By: Catherine Wagner
Publisher: Sunlight Works
Publication Date: October 1, 2021
Reviewed by: Barbara Bamberger Scott
Review Date: August 29, 2021
A college student with high grades and high hopes finds herself enmeshed in a perilous situation in the very system she so highly regarded and innocently trusted, in this potent account by Catherine Wagner.
Wagner was accepted at North Carolina State University, a time-honored institution, where she had a 4.0 grade average by the end of her freshman year in 2016. She was accepted to study in the Department of Chemical and Biomolecular Engineering, with the ultimate intention to study medicine. At the same time, she undertook a double major in Spanish and received much academic recognition. But her first class, Chemical Engineering 205, would prove her downfall.
Early in the 2016 academic year, after meeting with a fellow student to do homework, separately but in the same commons room, she was accused by her professor, Dr. Beisel, of cheating, because she and the other student had very similar answers to one question on the assignment. A year of legal struggles and personal agonies would follow. Her signature on a form entitled Report of Academic Integrity Violation in which she claimed that she was “not responsible” seemed to jeopardize, if not entirely crush, her ambitions for future education. The Director of Undergraduate Studies, Dr. Bullard, a dynamic woman and very powerful within the University structure, seemed convinced that Wagner had cheated. This designation was intolerable to the young woman, who enlisted the help of her parents, some legal personnel, and independent expertise located on the Internet, to prove her innocence. This book is the result, an almost hourly chronicle of her many encounters with Bullard and others, her determination to clear her name, and her uncovering of what she refers to as a con game perpetrated by Bullard and others, seeking to produce a certain number of cheating incidents to underpin their own academic research and credentials.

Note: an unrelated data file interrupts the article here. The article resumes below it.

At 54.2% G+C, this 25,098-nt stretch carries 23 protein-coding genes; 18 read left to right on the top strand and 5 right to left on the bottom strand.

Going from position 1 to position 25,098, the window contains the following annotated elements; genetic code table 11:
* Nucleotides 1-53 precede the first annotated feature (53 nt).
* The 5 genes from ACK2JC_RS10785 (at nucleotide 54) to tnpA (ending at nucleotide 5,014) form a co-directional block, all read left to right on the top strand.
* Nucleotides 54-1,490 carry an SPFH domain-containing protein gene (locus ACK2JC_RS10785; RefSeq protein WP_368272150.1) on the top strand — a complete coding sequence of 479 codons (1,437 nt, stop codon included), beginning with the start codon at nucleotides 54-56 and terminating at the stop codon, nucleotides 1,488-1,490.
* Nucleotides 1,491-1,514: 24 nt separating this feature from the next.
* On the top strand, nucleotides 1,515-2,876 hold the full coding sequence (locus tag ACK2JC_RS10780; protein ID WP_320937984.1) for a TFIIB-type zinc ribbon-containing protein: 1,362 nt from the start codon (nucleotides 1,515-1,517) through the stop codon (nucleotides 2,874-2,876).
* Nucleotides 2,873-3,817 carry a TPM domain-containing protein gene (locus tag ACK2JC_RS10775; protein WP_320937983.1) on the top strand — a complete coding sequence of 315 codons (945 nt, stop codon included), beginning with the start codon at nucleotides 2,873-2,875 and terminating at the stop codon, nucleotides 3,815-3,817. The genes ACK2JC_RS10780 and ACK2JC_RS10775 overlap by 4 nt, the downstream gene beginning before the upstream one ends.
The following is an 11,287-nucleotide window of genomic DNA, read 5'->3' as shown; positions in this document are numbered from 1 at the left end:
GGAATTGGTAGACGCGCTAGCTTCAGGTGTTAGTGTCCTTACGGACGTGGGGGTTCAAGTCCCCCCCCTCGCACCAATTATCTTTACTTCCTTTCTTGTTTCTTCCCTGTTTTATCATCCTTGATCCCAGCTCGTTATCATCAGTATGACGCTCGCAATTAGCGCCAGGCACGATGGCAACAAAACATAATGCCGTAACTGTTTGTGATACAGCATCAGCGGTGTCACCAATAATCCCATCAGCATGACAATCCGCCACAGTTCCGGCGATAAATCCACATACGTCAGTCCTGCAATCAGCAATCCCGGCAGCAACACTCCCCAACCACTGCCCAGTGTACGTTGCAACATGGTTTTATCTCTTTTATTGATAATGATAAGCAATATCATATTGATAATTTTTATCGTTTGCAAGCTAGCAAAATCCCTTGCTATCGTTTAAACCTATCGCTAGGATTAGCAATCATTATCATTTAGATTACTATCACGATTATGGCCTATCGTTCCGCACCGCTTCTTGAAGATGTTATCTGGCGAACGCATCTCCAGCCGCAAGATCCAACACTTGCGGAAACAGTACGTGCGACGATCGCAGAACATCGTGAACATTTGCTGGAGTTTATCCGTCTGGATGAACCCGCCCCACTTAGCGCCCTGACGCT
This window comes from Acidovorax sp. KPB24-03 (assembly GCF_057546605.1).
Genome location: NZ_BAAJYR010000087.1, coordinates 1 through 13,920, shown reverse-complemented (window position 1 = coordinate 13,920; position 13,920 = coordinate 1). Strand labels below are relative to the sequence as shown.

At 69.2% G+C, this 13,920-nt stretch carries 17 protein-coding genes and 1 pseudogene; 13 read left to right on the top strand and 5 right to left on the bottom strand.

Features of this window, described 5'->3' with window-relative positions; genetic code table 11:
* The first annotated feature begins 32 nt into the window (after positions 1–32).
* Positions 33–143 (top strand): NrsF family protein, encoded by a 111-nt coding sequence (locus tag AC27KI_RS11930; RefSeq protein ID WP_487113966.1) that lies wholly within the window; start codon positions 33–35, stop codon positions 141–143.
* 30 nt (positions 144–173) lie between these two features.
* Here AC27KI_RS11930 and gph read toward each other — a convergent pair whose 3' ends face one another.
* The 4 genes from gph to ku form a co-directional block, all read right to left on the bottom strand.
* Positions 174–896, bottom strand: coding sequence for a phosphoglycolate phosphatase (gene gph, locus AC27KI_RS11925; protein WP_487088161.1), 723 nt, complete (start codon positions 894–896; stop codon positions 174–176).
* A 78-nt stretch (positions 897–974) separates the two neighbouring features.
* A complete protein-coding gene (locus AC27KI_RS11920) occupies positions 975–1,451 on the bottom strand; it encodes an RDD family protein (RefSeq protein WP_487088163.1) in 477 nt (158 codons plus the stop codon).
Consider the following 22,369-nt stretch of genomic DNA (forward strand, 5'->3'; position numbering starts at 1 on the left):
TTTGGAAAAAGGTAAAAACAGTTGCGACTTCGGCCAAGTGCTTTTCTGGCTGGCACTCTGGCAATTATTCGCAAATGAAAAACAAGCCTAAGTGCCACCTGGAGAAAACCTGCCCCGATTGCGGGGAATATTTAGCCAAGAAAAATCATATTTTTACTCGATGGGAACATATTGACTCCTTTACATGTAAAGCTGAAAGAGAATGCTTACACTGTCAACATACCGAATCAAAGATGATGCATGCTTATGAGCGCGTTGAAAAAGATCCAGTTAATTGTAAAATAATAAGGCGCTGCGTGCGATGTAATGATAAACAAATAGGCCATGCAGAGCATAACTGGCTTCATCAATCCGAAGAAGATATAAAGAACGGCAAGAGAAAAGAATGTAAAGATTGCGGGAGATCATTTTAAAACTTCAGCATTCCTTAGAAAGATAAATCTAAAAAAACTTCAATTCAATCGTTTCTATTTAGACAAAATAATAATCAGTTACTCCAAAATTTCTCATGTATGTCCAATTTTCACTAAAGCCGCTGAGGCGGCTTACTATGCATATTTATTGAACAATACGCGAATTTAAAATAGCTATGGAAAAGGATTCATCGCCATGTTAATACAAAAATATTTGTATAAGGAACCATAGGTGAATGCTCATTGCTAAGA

Wagner has collected hundreds of pages to establish her integrity and point out underhanded practices perpetrated by certain members of the University faculty. She has reported hearings word for word, interjecting her own vibrant opinions at various phases and referencing such historical events as the Salem Witch Trials by way of example of the perfidies she observed and diligently recorded in this highly complex, fact-weighted unmasking. She includes interesting, even at times amusing commentary, and in general, makes a strong case for her voice of vindication to be heard by all concerned. Through her persistent struggles and many dialogs with those in power, she was finally exonerated. But she still uses her strong voice on behalf of others: she insists that since students pay enormous sums to pursue higher education, they should not be manipulated and threatened as she was within the system. She makes a case for righting previous wrongs and establishing more scientifically based structures for determining allegations of cheating.
Quill Says: Catherine Wagner’s Easy Marks could be a life altering read for anyone caught in similar circumstances, and for that reason, her painstakingly careful approach to the potential academic and organizational minefield is admirable.